At War

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Newton Abbot – At War

Located in Devon Square on Queen Street Stands the War Memorial. which was erected in 1922 to honour those who died in the First World War. The figure on the memorial was originally designed to be erected in Courtenay Park.


Seale Hayne (now an agricultural College) near Newton Abbot was used as a military hospital during WW1. Arthur Hurst, an army major worked at the hospital and helped First World War soldiers suffering from shell shock. At the time there was little sympathy for shell shock victims and it was generally seen as a sign of emotional weakness or cowardice. Hurst used a revolutionary treatment which involved the victims being encouraged to work in the fields and use their creative energies on the farm in order to forget the traumas and miseries they had experienced in the trenches.


During the period of time between the two World Wars, Devon became a popular holiday destination for some Germans. At the start of the Second World War in 1939, many of these ex-tourists volunteered useful local knowledge of Devon to the German High Command. They believed that the County was a place of tactical importance with Newton Abbot being a key point as they thought it connected military bases elsewhere in the UK with the coast. It was thought that by cutting the line at Newton Abbot it would be possible to create a blockade of the line connecting Plymouth’s Naval Dockyard with the rest of the country. However the Germans were oblivious to the fact that an alternative route existed inland over part of Dartmoor.

At least 65 air raids took place on Newton Abbot during WW2. The town was hit by some 50 high explosive bombs and some 8000 incendiary devices. Nearly 90 people were severely injured and the death toll was 22.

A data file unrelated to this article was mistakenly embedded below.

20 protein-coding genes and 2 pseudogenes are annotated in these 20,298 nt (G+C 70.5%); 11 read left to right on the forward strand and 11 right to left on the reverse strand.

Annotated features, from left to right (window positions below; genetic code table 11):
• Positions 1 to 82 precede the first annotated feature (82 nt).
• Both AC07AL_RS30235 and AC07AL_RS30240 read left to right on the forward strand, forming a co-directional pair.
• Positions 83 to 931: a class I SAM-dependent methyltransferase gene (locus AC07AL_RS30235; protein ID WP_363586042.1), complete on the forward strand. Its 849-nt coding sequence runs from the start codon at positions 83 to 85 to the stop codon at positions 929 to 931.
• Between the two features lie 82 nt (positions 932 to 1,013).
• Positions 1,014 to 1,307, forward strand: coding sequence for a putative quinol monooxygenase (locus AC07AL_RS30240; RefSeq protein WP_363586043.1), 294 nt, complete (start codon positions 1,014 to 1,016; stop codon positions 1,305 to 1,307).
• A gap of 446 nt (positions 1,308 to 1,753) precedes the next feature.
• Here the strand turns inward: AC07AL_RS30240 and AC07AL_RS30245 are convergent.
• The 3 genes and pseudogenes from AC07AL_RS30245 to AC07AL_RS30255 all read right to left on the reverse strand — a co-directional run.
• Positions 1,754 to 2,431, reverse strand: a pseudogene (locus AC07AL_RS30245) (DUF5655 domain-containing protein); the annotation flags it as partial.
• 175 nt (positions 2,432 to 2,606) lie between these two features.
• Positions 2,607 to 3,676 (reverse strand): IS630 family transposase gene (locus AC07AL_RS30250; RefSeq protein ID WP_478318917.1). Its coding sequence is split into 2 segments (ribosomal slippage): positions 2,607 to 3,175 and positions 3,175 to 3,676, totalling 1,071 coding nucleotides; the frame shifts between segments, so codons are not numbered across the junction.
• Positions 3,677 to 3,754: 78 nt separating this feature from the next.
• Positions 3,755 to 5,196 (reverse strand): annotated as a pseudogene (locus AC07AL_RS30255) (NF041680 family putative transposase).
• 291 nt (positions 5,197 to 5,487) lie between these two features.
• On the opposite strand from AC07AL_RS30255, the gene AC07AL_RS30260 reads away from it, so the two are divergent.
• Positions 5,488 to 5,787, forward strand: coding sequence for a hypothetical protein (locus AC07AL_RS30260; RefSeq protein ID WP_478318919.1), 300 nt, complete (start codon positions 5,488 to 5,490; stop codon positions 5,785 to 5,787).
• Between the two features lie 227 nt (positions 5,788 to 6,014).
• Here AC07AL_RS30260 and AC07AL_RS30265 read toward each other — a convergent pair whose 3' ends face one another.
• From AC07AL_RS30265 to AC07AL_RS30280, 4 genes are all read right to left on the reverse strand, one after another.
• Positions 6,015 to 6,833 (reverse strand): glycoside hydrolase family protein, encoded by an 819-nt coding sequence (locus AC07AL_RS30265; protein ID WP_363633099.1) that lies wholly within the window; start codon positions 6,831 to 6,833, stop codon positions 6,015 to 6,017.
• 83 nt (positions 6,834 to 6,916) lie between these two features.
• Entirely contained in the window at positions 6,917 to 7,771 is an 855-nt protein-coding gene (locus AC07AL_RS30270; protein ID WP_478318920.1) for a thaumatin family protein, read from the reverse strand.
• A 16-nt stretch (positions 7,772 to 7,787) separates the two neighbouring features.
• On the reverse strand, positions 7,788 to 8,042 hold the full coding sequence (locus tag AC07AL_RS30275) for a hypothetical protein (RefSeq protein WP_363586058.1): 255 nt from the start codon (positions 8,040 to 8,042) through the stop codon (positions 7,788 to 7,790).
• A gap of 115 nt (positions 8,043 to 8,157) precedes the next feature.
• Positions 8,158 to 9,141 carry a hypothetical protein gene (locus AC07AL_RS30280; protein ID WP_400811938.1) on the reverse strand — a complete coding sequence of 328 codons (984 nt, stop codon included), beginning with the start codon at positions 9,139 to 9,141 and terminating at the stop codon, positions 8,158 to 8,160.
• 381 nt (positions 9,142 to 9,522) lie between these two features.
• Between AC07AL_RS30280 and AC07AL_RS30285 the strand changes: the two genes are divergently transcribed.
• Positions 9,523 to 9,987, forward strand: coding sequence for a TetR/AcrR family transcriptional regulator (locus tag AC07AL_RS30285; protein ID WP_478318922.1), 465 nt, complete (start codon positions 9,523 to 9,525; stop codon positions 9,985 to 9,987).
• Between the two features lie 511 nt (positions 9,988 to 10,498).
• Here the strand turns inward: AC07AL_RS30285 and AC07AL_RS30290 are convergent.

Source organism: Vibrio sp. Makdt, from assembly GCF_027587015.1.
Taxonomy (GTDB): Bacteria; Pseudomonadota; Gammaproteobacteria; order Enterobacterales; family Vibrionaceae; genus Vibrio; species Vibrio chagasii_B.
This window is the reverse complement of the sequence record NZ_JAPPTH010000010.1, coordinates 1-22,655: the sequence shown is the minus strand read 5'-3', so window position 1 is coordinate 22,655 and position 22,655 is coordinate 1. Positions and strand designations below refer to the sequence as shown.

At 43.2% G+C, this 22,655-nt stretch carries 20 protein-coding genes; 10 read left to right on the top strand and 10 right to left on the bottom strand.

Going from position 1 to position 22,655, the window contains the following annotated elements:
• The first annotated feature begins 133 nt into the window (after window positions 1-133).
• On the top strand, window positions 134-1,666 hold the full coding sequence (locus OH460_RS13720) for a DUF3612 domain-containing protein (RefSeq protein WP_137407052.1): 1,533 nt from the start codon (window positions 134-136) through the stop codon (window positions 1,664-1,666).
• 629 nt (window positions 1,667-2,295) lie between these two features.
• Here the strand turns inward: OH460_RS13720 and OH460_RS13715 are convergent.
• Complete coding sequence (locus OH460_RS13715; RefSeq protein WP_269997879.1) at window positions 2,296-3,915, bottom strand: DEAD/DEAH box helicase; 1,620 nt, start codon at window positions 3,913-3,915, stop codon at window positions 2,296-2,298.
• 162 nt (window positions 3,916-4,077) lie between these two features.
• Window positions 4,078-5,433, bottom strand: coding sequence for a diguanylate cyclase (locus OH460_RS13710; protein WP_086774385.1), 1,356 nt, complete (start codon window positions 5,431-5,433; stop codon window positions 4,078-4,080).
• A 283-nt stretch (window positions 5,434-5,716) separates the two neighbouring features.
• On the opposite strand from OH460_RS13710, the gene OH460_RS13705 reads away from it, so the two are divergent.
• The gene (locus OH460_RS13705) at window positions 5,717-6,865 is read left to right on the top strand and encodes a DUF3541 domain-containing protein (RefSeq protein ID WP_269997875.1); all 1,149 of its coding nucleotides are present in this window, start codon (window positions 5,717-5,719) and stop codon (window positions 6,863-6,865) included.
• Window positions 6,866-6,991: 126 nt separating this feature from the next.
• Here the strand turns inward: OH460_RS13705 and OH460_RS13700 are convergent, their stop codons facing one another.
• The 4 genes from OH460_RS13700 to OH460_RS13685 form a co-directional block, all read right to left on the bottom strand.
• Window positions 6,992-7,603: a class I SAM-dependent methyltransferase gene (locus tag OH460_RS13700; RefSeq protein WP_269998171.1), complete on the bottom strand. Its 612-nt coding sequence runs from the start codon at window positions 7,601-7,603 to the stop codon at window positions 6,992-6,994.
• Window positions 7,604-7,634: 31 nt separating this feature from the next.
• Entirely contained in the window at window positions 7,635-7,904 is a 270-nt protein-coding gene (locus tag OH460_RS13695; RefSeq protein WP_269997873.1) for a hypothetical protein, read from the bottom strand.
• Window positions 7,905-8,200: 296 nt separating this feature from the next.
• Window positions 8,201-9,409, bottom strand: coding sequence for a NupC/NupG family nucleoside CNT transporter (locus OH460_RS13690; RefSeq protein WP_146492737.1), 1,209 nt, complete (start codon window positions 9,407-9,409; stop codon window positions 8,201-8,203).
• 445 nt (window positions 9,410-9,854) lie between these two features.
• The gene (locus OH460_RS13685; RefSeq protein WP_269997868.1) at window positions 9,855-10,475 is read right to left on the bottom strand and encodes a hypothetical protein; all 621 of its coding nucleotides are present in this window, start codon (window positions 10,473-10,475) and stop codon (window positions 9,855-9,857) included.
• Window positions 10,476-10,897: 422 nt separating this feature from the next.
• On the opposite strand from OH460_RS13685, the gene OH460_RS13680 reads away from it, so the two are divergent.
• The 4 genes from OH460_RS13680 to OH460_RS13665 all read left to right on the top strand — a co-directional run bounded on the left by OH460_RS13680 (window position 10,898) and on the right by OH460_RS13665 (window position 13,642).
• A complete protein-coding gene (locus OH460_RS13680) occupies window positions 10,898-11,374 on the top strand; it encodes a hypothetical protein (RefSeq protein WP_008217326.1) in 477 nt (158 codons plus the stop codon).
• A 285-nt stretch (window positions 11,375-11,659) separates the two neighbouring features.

Some of the Raids that occured:

20 August 1940
Three planes targeting the Railway Station during the evening. Both Station Cottages and Forde Road suffered direct hits. 15 people were killed and Forde Park was badly damaged by blast. During the attack on the station high explosive bombs were used and the area was strafed with machine gun fire. Prior to the attack a crowded train for Plymouth had just pulled out of the station, however another Plymouth train was standing at the down platform and this was attacked. There was severe damage caused to the station with 15 locomotives, 52 passenger carriages and 22 goods wagons being also damaged. 60 people were seriously injured.

16 October 1940:
A single plane flew over and dropped four high explosive bombs and a batch of incendiaries near Wolborough Church.

21 October 1940:
5 bombs were dropped at Lindridge, near Bishopsteignton. They destroyed stables and greenhouses.

18 November 1940:
A mine was dropped on Bovey Tracey near the Devon House of Mercy. Only 5 people were injured. However the Parish Church was badly damaged and the explosion was strong enough to shake a large area of Newton Abbot, causing structural damage.

12 December 1940:
A hit and run raid on Kingsteignton where high explosive bombs and hundreds of incendiaries were dropped.

10 January 1941:
Another hit and run raid on Kingsteignton but this time, little damage was reported.

14 January 1941:
Two high explosive bombs landed on Bradley Lane but resulted in minor damage only.

17 May 1941:
A 2,500 lbs bomb fell onto the the swimming pool area at the Penn Inn together with 9 smaller bombs. The large bomb measured an impressive 9 feet long by two feet wide and was so heavy that it disappeared down into a swampy area and exploded below ground. The resulting crater occured 50 feet from the main Newton Abbot to Torquay Road close to Addison Road. Glass in a nearby commercial greenhouse was shattered but otherwise there was little damage and, amazingly, no injuries.

7 July 1941:
A Heinkel bomber was shot down over Newton Abbot, ultimately crashing near Haldon. Three of the crew were killed but the pilot baled out and was captured in the village of Kenton. The plane had been carrying 3 250 lb bombs and these were discarded in the vicinity of Newton Abbot. One exploded without causing damage or injury and the other two were defused.

25 April 1942:
A major raid on Newton Abbot took place during the night. Mount Pleasant, Devon Square and the road to Torquay were hit and severely damaged. 5 people were killed and the nearby shops in Queen Street were badly damaged by blast.

20 December 1942:
Ipplepen was machine gunned and the church tower was badly damaged by cannon fire.